On the record ... with Kaitlin Sosnowski

Published: Tuesday, Oct. 16, 2012 10:32 a.m. CDT
Caption
(Doug Oleson - doleson@shawmedia.com)
Kaitlin Sosnowski, 14, is on her way as a singer-songwriter.

GENOA – Kaitlin Sosnowski may be only 14, but she’s already started on a  musical career.

Since August, the singer-songwriter, an eighth-grader at Genoa-Kingston Middle School, has performed at a variety of locales, including farmers markets, small festivals and open mic nights. She is scheduled to appear at Windy Acres Farm in Geneva this weekend, and at the Wonderful World of Christmas craft show in Genoa Nov. 11.

Kaitlin, who was diagnosed with ADHD at a young age, is the daughter of Kevin and Kerri Sosnowski. Her mother is her manager. She has two brothers, Konnor, 12, and Kaden, 2.

Besides singing, Kaitlin plays trumpet and french horn and is on her school’s regular band, jazz band, honors band and in the chorus. She said she practices music four hours a day.

“She decided if she wanted to do anything with this, she has to work at it,” her mother said.

“I realized I really actually like to practice,” Kaitlin said, adding that she’s only written a few songs so far. “I meant to write more, but I just haven’t had time so far.”

Kaitlin, who paid for her own guitar and half of her equipment,  took a few minutes to talk with Midweek reporter Doug Oleson about music.

MidWeek: How long have you been singing?
Kaitlin Sosnowski: I’ve always liked to sing. I sing a lot. It can irritate my friends sometimes. ...Three years ago, I took voice lessons. I don’t now, though.

MW: How long have you been playing guitar?
KW: For five years.

MW: What came first, the guitar or the singing?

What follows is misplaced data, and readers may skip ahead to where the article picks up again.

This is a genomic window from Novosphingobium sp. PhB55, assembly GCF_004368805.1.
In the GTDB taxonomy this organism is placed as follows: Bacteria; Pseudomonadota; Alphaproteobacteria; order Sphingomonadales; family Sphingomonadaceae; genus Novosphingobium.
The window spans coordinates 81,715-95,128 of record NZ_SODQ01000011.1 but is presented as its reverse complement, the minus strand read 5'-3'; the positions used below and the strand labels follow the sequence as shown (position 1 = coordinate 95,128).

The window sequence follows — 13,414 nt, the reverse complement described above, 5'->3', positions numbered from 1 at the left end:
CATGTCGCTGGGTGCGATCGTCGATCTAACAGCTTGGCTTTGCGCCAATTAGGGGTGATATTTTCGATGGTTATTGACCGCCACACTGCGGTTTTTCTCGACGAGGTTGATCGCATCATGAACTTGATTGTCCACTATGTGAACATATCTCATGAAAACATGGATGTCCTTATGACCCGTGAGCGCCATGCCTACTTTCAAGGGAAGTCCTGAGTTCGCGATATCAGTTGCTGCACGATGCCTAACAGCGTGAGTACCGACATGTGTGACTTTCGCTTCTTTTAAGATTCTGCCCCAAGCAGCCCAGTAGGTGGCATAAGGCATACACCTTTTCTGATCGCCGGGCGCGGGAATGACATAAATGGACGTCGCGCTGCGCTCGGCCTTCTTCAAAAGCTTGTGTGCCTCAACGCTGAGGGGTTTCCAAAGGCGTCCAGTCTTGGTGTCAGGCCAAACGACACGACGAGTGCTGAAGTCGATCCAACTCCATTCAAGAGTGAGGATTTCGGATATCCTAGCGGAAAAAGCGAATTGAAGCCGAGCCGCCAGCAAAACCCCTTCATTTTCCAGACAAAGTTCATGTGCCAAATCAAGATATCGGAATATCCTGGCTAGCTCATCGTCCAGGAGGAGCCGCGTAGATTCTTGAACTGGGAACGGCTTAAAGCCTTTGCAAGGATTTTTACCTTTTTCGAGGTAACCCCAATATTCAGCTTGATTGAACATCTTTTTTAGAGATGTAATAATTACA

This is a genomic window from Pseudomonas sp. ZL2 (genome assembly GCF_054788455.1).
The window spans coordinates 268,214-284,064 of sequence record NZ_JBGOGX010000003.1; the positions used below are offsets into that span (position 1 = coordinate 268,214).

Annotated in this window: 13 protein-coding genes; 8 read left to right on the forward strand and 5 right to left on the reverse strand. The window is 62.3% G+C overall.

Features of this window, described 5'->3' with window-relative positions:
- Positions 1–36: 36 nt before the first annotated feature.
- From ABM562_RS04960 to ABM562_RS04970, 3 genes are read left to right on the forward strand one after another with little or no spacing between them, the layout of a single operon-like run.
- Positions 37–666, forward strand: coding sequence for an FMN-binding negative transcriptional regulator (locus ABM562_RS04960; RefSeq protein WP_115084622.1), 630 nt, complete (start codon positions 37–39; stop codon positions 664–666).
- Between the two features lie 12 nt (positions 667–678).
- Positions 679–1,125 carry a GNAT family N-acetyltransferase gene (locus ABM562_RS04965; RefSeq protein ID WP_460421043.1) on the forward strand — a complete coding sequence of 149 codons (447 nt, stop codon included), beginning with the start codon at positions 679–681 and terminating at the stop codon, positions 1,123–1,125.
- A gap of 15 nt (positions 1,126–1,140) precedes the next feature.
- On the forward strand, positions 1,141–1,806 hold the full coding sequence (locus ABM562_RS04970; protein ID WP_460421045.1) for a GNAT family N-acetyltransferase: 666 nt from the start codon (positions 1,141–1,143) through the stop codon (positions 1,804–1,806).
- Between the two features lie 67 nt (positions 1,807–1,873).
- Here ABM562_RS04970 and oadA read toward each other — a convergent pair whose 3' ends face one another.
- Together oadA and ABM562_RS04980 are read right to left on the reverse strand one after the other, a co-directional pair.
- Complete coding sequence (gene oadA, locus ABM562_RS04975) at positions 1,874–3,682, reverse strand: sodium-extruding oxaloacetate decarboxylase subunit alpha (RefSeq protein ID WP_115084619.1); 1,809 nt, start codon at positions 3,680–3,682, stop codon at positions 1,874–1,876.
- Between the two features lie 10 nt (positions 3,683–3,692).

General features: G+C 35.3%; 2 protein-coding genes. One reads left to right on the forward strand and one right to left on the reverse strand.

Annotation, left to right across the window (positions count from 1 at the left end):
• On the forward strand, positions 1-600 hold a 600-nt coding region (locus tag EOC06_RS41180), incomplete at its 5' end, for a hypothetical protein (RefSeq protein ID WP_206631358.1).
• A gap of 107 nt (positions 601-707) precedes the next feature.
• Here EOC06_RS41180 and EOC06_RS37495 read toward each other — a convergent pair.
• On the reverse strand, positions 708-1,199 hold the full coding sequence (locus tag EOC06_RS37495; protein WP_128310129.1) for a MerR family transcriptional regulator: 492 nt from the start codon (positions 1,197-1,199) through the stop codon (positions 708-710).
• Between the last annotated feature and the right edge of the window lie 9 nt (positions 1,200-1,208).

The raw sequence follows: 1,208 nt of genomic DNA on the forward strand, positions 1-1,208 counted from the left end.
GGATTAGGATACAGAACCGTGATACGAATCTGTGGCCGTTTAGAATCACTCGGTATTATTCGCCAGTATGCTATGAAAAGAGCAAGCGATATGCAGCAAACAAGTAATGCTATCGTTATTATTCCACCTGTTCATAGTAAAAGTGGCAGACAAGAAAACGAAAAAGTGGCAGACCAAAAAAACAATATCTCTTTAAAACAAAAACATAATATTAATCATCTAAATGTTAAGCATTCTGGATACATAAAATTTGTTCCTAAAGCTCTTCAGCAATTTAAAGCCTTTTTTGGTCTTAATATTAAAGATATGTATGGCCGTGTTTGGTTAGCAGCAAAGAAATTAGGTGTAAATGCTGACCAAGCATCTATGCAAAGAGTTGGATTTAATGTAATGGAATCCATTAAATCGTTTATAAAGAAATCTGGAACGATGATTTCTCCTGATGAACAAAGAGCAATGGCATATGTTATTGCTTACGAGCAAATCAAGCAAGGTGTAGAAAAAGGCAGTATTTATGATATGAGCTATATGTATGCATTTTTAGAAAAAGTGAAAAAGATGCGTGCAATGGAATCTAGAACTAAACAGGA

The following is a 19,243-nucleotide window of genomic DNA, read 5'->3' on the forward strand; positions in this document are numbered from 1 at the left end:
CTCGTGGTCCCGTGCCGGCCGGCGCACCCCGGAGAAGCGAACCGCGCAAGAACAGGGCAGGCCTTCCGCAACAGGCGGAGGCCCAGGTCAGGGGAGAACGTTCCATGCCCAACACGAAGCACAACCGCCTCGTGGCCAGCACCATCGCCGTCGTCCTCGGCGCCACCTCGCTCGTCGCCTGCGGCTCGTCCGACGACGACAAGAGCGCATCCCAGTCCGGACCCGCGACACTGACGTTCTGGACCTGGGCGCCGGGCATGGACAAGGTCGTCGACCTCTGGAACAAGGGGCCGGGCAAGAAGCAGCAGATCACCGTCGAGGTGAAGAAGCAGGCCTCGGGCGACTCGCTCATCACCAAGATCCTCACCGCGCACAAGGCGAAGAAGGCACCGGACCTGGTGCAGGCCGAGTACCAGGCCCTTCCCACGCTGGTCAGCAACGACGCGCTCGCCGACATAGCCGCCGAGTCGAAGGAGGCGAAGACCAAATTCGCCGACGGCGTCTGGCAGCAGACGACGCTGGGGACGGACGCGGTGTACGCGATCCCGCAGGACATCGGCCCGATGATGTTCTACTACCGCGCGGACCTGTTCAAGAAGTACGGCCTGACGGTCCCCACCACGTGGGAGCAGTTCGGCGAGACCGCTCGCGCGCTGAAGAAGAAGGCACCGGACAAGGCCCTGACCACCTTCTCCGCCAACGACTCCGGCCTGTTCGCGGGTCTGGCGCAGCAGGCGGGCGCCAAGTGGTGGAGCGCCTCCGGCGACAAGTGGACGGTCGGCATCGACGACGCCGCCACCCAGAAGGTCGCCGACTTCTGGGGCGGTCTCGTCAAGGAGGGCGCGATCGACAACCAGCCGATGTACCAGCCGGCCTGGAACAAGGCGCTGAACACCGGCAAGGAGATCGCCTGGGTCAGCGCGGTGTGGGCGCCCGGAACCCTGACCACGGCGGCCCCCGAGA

KW: The guitar. ...I was in music class and I remember my music teacher saying they had violin lessons at (Northern Illinois University), and I asked my mom if I could play the violin. She said we have a family friend who teaches guitar, “How about you take guitar lessons instead?” So I decided to try it and I really liked it.

MW: Acoustic guitar?
KW: Mostly the acoustic guitar. I have an electric guitar sitting around. I don’t play that so  much, but sometimes I do.

MW: What kind of songs do you write?
KW: Kind of folksy, pop, mix.

MW: How long have you been writing?
KW: Since August. I was inspired by Taylor Swift.

MW: You mother said you have a slight speech impediment.
KW: I think that may be because of my underbite. Anyway, I can’t pronounce things. I took speech class. It kind of made me  over-pronounce everything.

MW: Does it affect your singing?
KW: Sometimes. But sometimes you need to be not as harsh in your singing. And sometimes it actually helps out because you need to over-pronounce sometimes.

MW: How did you start performing?
KW: I played a song at a middle school chorus concert. It was kind of like a solo. I found I like singing in front of people, so my mom got these gigs for me.

MW: Do you have a set list?
KW: I do anything I like, basically. My favorite is Kina Grannis. She’s not very well known. She’s like a pop singer-songwriter. And then Taylor Swift. I really like the Beatles a lot, Led Zeppelin and classic rock. ...I also play my own song, “Pinch of the Ground.”

MW: Did you hear these groups from your parents?
KW: Yeah, I like all the songs my parents like, that I’ve listened to for a long time and I’m used to.

MW: Any other musical influences?
KW: Mr. Wally Mulso. He’s my (former) guitar teacher.

MW: What is it you like about playing in front of people?
KW: I can’t describe why I like it. I just like it. It’s fun and inspiring and it pumps me up to keep playing.

MW:  Does your mom tell in advance where you’re going or does she just take you somewhere?
KW: I usually find out like a week in advance, but sometimes I don’t remember it.

MW: You mother said you have a slight speech impediment.
KW: I think that may be because of my underbite. Anyway, I can’t pronounce things. I took speech class. It kind of made me  over-pronounce everything.

MW: Does it affect your singing?
KW: Sometimes. But sometimes you need to be not as harsh in your singing. And sometimes it actually helps out because you need to over-pronounce sometimes.

MW: What would you like to do when you grow up?
KW: I want to get into a music program at a college where I can play the trumpet and french horn. I want to learn more about songwriting, probably not a real famous (songwriter), but just jingles and stuff. And maybe I want to be a music teacher.

MW: Sounds like a pretty busy little girl.
KW: Yeah, it takes up all of study hall time, actually. Study hall is really boring for me. You have to sit still for that long, so I actually really like missing study hall.

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